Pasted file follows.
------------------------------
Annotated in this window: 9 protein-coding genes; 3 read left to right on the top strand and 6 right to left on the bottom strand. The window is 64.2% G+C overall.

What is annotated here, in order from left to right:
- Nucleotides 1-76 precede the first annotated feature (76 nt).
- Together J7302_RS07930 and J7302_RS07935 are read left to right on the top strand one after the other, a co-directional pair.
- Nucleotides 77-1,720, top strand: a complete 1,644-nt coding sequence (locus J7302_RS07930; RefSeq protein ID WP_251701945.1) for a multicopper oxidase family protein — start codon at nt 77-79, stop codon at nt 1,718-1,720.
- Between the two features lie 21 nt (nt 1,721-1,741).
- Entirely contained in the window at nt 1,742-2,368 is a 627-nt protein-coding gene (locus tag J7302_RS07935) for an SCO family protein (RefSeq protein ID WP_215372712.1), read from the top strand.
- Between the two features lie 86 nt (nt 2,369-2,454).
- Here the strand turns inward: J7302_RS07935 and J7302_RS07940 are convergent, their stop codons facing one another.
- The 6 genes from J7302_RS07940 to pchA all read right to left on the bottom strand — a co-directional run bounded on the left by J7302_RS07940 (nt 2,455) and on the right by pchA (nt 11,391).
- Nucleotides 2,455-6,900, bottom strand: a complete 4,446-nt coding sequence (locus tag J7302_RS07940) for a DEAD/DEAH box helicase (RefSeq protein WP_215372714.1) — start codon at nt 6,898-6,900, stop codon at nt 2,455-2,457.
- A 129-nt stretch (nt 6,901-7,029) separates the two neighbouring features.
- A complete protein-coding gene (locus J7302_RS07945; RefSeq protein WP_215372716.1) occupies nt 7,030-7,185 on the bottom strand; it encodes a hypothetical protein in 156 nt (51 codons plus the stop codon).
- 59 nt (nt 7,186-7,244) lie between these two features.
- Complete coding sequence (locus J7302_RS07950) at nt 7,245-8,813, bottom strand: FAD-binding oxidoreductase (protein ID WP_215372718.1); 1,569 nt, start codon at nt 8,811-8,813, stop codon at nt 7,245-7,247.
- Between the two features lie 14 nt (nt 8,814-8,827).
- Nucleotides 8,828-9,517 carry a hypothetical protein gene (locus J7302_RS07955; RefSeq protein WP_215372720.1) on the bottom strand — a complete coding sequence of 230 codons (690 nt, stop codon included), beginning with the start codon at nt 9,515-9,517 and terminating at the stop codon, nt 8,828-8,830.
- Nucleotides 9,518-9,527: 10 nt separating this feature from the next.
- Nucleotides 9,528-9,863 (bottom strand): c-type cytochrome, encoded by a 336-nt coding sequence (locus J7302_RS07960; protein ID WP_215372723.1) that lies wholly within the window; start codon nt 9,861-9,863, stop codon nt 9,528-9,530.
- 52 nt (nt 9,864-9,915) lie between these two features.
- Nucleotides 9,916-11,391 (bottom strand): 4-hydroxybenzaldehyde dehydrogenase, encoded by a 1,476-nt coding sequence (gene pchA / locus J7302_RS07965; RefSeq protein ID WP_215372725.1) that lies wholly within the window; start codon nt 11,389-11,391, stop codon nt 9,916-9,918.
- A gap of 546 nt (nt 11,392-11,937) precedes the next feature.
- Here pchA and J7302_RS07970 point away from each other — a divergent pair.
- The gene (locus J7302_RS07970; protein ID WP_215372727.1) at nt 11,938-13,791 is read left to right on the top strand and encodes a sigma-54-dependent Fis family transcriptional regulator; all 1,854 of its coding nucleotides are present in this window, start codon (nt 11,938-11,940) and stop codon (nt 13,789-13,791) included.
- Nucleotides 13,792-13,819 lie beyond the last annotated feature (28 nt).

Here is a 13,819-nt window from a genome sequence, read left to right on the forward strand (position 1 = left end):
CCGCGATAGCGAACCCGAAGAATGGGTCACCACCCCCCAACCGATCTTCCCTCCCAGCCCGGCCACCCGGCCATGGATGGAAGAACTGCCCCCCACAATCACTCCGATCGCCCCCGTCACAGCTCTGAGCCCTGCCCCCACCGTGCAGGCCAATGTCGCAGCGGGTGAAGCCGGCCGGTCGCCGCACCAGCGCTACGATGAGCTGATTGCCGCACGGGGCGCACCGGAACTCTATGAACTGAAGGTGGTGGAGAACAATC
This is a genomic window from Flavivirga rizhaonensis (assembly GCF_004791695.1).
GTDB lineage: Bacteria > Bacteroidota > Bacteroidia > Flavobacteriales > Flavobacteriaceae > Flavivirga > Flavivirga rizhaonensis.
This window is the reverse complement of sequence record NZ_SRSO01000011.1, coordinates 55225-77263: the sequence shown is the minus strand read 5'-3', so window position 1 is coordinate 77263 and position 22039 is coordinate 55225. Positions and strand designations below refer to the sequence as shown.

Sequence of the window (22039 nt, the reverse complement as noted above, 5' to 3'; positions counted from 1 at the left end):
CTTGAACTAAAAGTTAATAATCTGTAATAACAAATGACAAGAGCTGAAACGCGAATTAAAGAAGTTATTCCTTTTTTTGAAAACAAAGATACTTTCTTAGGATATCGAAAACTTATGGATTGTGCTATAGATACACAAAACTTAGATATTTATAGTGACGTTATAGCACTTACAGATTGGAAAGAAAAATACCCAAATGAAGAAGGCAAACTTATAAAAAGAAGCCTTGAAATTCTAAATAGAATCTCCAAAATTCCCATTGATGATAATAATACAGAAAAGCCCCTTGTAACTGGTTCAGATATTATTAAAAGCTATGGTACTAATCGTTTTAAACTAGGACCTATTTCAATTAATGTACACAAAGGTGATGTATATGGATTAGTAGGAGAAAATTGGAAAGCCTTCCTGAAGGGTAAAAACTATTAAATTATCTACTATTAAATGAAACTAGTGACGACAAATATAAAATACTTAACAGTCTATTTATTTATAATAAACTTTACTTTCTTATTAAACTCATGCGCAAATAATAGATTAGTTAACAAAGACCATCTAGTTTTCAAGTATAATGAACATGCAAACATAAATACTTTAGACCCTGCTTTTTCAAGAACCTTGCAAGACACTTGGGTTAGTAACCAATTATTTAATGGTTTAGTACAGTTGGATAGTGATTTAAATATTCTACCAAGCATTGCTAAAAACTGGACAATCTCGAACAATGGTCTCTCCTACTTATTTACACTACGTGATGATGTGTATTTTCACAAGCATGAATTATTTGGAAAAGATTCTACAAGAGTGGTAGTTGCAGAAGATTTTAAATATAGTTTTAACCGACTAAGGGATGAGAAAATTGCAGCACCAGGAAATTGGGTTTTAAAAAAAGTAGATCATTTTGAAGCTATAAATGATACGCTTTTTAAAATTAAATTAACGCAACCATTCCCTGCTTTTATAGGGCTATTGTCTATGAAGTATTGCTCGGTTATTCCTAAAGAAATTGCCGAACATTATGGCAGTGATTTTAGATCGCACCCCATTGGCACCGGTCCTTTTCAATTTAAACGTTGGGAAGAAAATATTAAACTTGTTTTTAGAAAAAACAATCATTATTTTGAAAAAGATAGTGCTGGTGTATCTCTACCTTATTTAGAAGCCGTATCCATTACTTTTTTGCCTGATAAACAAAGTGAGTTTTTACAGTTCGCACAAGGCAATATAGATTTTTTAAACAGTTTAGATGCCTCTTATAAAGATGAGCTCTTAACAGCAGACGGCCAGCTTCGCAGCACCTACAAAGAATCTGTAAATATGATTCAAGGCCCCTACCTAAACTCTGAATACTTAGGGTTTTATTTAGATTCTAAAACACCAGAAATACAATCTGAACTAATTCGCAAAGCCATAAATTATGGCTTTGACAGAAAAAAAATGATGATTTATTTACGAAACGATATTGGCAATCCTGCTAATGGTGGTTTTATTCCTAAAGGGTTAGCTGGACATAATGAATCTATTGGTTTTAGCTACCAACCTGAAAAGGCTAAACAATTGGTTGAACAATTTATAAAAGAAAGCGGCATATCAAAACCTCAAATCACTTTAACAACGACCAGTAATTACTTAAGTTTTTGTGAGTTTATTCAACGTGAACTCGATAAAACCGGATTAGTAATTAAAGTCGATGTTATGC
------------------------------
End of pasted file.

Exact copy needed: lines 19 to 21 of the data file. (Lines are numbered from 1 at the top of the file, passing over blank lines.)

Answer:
- Nucleotides 9,528-9,863 (bottom strand): c-type cytochrome, encoded by a 336-nt coding sequence (locus J7302_RS07960; protein ID WP_215372723.1) that lies wholly within the window; start codon nt 9,861-9,863, stop codon nt 9,528-9,530.
- 52 nt (nt 9,864-9,915) lie between these two features.
- Nucleotides 9,916-11,391 (bottom strand): 4-hydroxybenzaldehyde dehydrogenase, encoded by a 1,476-nt coding sequence (gene pchA / locus J7302_RS07965; RefSeq protein ID WP_215372725.1) that lies wholly within the window; start codon nt 11,389-11,391, stop codon nt 9,916-9,918.